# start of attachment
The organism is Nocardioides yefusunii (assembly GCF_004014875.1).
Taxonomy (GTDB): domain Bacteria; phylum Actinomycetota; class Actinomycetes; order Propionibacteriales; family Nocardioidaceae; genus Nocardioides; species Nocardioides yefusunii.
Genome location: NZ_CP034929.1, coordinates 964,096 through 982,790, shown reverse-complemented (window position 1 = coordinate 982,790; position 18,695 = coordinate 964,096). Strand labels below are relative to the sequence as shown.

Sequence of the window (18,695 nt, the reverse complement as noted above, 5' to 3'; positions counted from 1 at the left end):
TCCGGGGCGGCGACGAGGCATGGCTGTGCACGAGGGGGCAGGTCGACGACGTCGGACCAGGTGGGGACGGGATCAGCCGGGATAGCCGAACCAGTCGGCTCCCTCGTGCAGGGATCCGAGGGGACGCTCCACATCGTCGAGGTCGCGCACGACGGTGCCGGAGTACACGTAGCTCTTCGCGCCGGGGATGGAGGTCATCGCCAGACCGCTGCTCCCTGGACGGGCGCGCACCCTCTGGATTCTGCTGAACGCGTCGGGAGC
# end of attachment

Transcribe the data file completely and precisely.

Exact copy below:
The organism is Nocardioides yefusunii (assembly GCF_004014875.1).
Taxonomy (GTDB): domain Bacteria; phylum Actinomycetota; class Actinomycetes; order Propionibacteriales; family Nocardioidaceae; genus Nocardioides; species Nocardioides yefusunii.
Genome location: NZ_CP034929.1, coordinates 964,096 through 982,790, shown reverse-complemented (window position 1 = coordinate 982,790; position 18,695 = coordinate 964,096). Strand labels below are relative to the sequence as shown.

Sequence of the window (18,695 nt, the reverse complement as noted above, 5' to 3'; positions counted from 1 at the left end):
TCCGGGGCGGCGACGAGGCATGGCTGTGCACGAGGGGGCAGGTCGACGACGTCGGACCAGGTGGGGACGGGATCAGCCGGGATAGCCGAACCAGTCGGCTCCCTCGTGCAGGGATCCGAGGGGACGCTCCACATCGTCGAGGTCGCGCACGACGGTGCCGGAGTACACGTAGCTCTTCGCGCCGGGGATGGAGGTCATCGCCAGACCGCTGCTCCCTGGACGGGCGCGCACCCTCTGGATTCTGCTGAACGCGTCGGGAGC